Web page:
Chairman of the Joint Chiefs of Staff General Martin Dempsey and Chinese General Fang Fenghui held a press conference on April 24, 2013. They discussed the U.S.-China military relationship, especially in regard to addressing North Korean threats, joint military exercises, and cybersecurity.
Andrew Kohut, founding director of the Pew Research Center, discusses the themes outlined in his forthcoming CFR Working Paper Resilient American Values: Optimism in an Era of Growing Inequality and Economic Difficulty, as part of CFR's State and Local Officials Conference Call series.
Ray Takeyh examines examples of foreign policy failures turned success, including "the shift in U.S. containment policy during the early stages of the Truman presidency; the changed U.S. approach to the Vietnam War after Richard Nixon's 1968 election; and George W. Bush's surge in Iraq."
Laurie Garrett offers a detailed account of how the H7N9 virus emerged and describes the two possible paths it may now follow, by pulling from her own experiences in the SARS epidemic ten years ago and reflecting on parallels between the two.
National Security Advisor Tom Donilon spoke at the launch of Columbia University's Center on Global Energy Policy on April 24, 2013. He discussed the effects of U.S energy policy on the economy, environment, international relations, and national security.
Isobel Coleman hosts John Campbell, former U.S. ambassador to Nigeria, for a discussion about the political and economic transitions of South Africa and Nigeria as part of a Civil Society, Markets, and Democracy Initiative series on Realizing Democracy: Lessons from Transitioning Countries.
Government regulators should take their cues from the statistics-obsessed sports geeks of Moneyball and use data and empirical evidence to evaluate rules, instead of relying heavily on intuition, anecdotes, dogmas, and impressions.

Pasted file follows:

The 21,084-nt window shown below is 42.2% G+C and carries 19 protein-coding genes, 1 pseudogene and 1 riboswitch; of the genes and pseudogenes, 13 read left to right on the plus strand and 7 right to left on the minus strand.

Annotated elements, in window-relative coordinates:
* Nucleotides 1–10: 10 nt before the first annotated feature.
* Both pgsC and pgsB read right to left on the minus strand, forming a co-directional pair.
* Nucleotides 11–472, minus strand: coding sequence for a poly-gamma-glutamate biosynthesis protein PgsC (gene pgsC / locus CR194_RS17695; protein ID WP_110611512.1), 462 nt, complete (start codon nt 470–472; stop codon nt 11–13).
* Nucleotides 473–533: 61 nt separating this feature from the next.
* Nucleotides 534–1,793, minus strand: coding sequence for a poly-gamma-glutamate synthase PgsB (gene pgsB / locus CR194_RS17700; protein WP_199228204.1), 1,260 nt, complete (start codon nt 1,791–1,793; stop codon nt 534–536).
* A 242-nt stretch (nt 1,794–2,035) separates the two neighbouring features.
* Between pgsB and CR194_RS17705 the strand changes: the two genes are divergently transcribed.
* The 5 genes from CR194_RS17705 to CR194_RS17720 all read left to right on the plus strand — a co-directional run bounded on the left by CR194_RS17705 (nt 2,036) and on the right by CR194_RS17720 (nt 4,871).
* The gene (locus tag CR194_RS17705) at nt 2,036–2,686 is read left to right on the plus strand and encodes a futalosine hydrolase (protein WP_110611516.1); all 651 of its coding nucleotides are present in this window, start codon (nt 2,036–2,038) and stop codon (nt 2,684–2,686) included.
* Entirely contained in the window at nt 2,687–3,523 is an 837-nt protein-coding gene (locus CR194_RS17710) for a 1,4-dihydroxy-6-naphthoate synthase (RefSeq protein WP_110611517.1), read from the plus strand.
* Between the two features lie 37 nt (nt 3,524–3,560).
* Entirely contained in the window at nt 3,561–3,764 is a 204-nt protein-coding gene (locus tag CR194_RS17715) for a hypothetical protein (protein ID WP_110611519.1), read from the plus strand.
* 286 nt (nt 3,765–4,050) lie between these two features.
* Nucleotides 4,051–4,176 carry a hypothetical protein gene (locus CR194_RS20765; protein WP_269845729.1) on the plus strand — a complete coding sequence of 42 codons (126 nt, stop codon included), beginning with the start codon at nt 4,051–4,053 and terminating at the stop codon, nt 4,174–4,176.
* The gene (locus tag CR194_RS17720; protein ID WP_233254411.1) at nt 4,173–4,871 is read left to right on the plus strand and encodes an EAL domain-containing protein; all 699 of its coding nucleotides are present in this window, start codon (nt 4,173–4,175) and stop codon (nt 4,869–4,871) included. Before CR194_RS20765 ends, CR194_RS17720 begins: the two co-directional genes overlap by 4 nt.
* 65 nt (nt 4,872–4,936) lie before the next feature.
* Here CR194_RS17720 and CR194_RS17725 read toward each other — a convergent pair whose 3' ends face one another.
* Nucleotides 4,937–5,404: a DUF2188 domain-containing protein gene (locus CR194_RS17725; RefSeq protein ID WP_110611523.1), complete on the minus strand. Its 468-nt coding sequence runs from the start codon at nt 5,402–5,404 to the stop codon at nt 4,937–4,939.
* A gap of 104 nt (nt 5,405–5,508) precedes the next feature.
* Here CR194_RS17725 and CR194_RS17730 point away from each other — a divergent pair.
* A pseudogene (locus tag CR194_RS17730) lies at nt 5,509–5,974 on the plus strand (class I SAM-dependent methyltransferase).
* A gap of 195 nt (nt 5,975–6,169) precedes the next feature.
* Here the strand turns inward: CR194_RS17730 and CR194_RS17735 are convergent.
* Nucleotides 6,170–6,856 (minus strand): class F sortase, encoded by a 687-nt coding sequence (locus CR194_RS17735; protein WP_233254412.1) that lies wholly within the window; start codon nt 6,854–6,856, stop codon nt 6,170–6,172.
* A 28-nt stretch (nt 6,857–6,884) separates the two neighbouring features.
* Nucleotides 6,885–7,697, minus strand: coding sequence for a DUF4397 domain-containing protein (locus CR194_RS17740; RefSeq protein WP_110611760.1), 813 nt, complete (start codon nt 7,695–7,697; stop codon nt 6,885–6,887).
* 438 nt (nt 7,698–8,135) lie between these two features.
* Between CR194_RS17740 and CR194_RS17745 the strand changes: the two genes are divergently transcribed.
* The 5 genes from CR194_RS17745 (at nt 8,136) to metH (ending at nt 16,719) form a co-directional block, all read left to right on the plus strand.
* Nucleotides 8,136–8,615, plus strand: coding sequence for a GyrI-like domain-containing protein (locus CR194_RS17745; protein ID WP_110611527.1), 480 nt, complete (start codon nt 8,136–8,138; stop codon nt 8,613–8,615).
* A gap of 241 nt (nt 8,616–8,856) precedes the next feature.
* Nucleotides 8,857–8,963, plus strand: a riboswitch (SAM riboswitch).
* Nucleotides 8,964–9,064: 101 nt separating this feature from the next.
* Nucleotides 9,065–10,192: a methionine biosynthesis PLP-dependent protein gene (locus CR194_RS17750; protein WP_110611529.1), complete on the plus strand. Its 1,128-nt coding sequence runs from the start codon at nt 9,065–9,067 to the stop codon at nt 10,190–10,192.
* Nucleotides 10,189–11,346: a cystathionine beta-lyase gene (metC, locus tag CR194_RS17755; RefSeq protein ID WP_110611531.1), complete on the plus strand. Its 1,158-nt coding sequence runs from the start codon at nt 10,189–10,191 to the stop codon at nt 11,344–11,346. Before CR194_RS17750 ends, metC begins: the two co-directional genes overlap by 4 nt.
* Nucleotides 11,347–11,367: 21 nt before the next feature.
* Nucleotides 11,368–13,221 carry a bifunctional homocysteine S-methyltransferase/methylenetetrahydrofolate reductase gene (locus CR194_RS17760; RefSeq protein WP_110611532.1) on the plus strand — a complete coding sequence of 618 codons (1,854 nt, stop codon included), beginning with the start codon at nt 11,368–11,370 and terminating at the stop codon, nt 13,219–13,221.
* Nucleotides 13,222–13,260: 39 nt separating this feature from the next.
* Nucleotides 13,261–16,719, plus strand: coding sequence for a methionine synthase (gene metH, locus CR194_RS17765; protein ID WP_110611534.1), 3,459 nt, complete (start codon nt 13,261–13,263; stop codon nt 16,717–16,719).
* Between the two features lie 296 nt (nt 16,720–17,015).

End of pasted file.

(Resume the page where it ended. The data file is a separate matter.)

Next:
The world may expect great things from India, but as extensive reporting reveals, Indians themselves turn out to be deeply skeptical about their country's potential. That attitude, plus New Delhi's dysfunctional foreign-policy bureaucracy, prevent long-term planning of the sort China has mastered -- and are holding India back.
Much of the outrage over economic inequality in the United States has centered on the high compensation and lack of accountability that corporate executives supposedly enjoy -- allegedly the result of boards at public companies. The truth, however, is that American CEOs now earn less and get fired more than in the recent past.
A decade ago, when the wars in Afghanistan and Iraq began, the United States chose to immerse itself in the greater Middle East when it had little reason to dive in. But now that most Americans want little to do with the region, U.S. officials are finding it difficult to turn away.
Authors: Shantayanan Devarajan and Wolfgang Fengler
Sub-Saharan Africa's GDP has grown five percent a year since 2000 and is expected to grow even faster in the future. Although pessimists are quick to point out that this growth has followed increases in commodities prices, the success of recent political reforms and the increased openness of African societies give the region a good chance of sustaining its boom for years to come.
The Council on Foreign Relations' David Rockefeller Studies Program—CFR's "think tank"—is home to more than seventy full-time, adjunct, and visiting scholars and practitioners (called "fellows"). Their expertise covers the world's major regions as well as the critical issues shaping today's global agenda. Download the printable CFR Experts Guide.